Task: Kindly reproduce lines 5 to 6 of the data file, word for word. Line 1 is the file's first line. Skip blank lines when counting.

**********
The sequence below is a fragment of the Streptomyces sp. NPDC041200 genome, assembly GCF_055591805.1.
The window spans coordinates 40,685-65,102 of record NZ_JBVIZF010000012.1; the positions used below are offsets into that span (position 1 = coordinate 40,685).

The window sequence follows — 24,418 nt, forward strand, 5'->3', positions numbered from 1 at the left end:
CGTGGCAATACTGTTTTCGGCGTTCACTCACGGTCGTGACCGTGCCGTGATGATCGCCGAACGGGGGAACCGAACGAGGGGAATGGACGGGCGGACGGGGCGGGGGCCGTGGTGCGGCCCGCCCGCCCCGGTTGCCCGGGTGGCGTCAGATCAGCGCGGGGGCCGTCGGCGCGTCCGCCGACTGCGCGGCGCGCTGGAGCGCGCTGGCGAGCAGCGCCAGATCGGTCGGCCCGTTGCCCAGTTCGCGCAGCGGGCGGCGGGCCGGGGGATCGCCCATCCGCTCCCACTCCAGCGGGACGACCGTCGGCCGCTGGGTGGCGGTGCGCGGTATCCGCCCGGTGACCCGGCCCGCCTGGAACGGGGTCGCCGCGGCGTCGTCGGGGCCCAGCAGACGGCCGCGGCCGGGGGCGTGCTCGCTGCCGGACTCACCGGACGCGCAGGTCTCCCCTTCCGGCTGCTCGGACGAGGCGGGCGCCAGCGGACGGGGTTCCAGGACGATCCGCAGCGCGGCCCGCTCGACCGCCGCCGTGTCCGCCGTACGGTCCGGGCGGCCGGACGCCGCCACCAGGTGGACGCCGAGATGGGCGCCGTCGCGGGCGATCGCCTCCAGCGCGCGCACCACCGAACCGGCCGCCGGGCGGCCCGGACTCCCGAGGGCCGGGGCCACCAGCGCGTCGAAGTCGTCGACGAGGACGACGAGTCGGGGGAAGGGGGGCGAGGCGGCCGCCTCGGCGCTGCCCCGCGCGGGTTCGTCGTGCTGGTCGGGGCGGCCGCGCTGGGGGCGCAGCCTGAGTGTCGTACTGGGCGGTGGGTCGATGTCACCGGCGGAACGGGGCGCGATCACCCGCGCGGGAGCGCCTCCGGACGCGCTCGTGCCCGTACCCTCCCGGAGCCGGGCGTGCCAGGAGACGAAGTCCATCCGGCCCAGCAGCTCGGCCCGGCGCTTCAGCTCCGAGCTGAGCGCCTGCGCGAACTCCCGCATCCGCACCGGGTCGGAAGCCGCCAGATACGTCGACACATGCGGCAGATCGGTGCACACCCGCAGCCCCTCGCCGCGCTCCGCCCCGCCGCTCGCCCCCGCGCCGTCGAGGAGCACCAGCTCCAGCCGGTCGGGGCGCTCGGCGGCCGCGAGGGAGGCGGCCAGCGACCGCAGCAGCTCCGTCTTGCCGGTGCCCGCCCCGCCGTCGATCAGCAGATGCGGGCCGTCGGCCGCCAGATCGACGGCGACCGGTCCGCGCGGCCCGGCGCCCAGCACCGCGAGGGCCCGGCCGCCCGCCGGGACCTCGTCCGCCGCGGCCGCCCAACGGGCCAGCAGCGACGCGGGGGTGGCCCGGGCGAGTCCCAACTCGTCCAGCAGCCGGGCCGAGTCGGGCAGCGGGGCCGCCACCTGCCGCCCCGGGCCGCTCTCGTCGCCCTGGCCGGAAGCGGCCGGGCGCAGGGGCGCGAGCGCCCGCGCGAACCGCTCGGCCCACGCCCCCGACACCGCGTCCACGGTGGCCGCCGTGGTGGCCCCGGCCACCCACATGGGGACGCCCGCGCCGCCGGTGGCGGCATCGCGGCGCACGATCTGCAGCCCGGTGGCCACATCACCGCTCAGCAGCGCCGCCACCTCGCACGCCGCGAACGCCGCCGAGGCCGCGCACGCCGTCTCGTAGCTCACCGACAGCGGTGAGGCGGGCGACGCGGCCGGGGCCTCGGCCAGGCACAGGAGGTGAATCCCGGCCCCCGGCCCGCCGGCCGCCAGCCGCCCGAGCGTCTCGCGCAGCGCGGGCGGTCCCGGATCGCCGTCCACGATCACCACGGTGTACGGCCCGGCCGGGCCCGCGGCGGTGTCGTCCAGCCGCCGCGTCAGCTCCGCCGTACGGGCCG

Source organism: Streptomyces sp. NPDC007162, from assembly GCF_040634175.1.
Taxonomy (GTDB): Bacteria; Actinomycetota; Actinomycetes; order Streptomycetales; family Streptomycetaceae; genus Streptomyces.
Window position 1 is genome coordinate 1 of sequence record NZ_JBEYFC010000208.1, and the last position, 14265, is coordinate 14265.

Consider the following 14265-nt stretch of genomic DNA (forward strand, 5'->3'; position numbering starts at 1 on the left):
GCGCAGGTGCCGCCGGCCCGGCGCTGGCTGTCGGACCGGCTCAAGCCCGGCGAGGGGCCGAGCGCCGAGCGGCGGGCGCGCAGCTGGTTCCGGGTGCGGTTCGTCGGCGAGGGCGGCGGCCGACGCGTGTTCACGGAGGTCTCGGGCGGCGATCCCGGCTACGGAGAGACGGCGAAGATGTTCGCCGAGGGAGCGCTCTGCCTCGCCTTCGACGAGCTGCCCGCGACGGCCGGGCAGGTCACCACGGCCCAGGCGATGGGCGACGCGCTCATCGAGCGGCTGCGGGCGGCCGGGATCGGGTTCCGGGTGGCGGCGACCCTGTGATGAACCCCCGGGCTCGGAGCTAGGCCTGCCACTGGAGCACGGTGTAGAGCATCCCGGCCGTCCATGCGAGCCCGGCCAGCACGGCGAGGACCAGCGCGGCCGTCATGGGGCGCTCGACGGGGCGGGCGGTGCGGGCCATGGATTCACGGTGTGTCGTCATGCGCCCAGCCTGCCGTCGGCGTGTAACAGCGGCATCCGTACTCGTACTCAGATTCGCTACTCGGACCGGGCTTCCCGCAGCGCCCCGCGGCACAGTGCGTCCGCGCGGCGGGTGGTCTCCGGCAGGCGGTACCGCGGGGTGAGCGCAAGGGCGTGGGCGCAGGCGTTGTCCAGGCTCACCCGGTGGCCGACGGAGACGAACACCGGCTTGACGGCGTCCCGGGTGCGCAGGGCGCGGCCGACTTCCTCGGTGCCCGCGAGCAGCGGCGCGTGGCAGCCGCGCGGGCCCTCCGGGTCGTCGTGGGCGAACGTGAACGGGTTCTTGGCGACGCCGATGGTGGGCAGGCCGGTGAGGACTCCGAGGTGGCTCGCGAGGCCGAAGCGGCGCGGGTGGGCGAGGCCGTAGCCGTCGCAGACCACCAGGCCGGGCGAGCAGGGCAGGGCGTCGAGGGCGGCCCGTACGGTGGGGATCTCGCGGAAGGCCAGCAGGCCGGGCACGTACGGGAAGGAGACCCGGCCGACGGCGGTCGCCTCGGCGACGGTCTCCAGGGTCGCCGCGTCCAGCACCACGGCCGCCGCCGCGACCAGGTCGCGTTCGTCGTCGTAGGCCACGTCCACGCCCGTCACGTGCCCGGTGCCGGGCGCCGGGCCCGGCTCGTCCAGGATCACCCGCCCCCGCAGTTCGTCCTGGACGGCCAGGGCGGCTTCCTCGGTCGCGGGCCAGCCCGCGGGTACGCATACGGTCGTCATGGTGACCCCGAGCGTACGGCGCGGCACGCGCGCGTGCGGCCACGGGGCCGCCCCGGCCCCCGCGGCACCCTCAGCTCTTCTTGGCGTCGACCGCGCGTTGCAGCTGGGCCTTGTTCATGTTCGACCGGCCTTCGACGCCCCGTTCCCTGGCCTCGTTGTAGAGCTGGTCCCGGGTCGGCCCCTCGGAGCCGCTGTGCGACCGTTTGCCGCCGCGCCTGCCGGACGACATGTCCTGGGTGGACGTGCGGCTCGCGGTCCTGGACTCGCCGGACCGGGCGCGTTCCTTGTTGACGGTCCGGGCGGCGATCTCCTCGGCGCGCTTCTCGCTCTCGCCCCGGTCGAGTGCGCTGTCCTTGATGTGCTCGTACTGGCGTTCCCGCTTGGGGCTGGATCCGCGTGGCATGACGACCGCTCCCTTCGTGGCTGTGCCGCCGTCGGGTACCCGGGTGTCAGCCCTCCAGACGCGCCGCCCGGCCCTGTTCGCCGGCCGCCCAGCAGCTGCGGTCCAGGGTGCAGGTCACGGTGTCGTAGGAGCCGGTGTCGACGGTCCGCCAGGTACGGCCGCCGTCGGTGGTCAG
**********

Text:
Source organism: Streptomyces sp. NPDC007162, from assembly GCF_040634175.1.
Taxonomy (GTDB): Bacteria; Actinomycetota; Actinomycetes; order Streptomycetales; family Streptomycetaceae; genus Streptomyces.